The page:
Sneak Peak: Nike Air Zoom Flight ’98
The Glove cometh.
Every year, hundreds of basketball sneakers are produced, issued, sold and played in on the hardwood worldwide, and for every year in the NBA, at least one star player has a special, peak season of his career–and the signature shoe that shares in his glory. That’s what Sneak Peak (pun intended) is all about–highlighting players and their sneakers from the past 25 years who shared the spotlight with iconic play and iconic style.
For the time being, the Sneak Peak series will focus on the golden era of the top sig shoes, players, and their best overall seasons, which was approximately between 1994-1997 (the period itself being the literal peak of performance basketball shoes), which I have dubbed “The Wonder Years.”
The ‘97-98 season was another winning season for Gary Payton. The Seattle SuperSonics were the top team in the Western Conference with a 61-21 record. The team had added All-Star power forward Vin Baker to increase its likelihood of winning a championship, and “The Glove” was in his prime. Two seasons off of the SuperSonics’ trip to the NBA Finals with the Chicago Bulls, Payton was looking to do some special things. As a major endorser of Nike and wearing some of the best shoes of his day, it was only right that he had a shoe that embodied his namesake and his game.
GP earned The Glove moniker from opposing players and announcers who said that he played defense so tight, that it was as if he was as close to them on the ball as a glove, and the name stuck. Though he slowly came into his own after being drafted as the second overall pick in the 1990 NBA Draft, Payton eventually made himself into a perennial All-Star player. With his star shining brightly, the Swoosh factory created for Payton the Nike Air Zoom Flight ’98, which was nicknamed the “Air Flight Glove” before Nike eventually bestowed that name upon a later model of signature GP sneakers. A unique shoe that hadn’t been seen before, the AZF98 was a mid-cut shoe that was entirely covered by either synthetic leather or full Lycra-Spandex and zipped down the front of the shoe to reveal a bare-bones internal construction that featured the “monkey paw” ankle inversion plates on the side of the ankles. With a curved-cut, medial-side Nubuck rand on the toes and Zoom Air in the heel and forefoot, the AZF98 was one of the premier shoes of the late ’90s and was one of the most creative envisionings of a player in sneaker forms.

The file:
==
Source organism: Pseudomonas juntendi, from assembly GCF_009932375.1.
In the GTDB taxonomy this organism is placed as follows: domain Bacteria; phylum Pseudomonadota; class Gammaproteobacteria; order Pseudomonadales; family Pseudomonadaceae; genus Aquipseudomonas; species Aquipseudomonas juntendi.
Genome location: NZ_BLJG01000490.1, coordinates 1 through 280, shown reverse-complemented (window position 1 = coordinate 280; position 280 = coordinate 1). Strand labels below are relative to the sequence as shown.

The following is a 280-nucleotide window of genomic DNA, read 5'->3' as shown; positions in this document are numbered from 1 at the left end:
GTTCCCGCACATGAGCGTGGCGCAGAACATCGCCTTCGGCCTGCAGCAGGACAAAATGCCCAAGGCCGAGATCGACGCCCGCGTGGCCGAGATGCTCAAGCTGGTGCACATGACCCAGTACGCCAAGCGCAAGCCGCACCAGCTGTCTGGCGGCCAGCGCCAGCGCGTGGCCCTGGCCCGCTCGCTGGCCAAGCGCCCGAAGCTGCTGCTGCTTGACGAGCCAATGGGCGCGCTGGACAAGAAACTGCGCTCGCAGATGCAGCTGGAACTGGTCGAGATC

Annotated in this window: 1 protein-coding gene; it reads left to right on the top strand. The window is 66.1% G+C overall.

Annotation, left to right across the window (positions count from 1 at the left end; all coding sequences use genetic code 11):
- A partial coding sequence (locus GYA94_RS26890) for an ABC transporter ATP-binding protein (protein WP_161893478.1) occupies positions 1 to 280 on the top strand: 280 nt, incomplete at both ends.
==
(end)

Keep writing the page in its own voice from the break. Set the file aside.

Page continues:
With one of the strongest and most talented teams in SuperSonics history, GP and the gang rolled high for much of the season while in pursuit to win a title. With many of the SuperSonics on their last legs to seriously challenge for a serious run, losing in the second round of the Playoffs to the L.A. Lakers was especially dissatisfying and the team later disbanded, along with then-head coach George Karl. Payton himself stayed for 4 1/2 more seasons before being traded to the Milwaukee Bucks, then signing with the Lakers, getting traded to the Boston Celtics (and to the Atlanta Hawks, before being waived and immediately re-signed by Boston), before finishing his NBA career with the Miami Heat.
My personal memories of the Air Zoom Flight ’98 were probably grander than the overall reception that the shoe received. One reason for this was that the AZF98 was priced at $120 and was released with a whole gaggle of elite Nike basketball shoes that were comparable in price and more flashy. Secondly, unless you were a tech fanatic about sneaker cushioning and materials, the shoe was very plain to look at, coming in standard black/white and white/black colorways; for me, the thrill of the shoe was not so much the colors, but literally being able to peel the shoe’s covering back to reveal “another shoe” beneath. It was probably one of the most underrated shoes made in the late-‘90s, at least to me. Thirdly, soon after the Air Zoom Flight ’98 was worn by GP, Nike started issuing more signature and non-signature shoes for him to wear, so the AZF98 quickly fell away from memory (in fact, the best shoe I ever wore was his Air Hawk Flight shoe, that was released back in 1997–easily the lightest and best performing shoe I’ve played ball in–please retro these, Nike!)…but in June 1998, Payton wore the pre-Gloves on the cover of Issue 26, with his in-game scowl on display.
At this point, though, count on a retro sometime in the unforeseen future. Slickly, the Air Zoom Flight ’98 got some love as a hybrid sneaker in the Nike Zoom Flight Club–a premium basketball shoe made for the 2009 NBA Playoffs; and check the specs of the shoe out–the zipper and silhouette is very, very similar to the AZF98, which was one sly fox of a shoe.
And they fit like a glove.
Sandy Dover is a novelist/writer, artist and fitness enthusiast, as well as an unyielding Prince fan (for real). You can find Sandy frequently here at SLAMonline, as well as at Facebook, Associated Content and Twitter.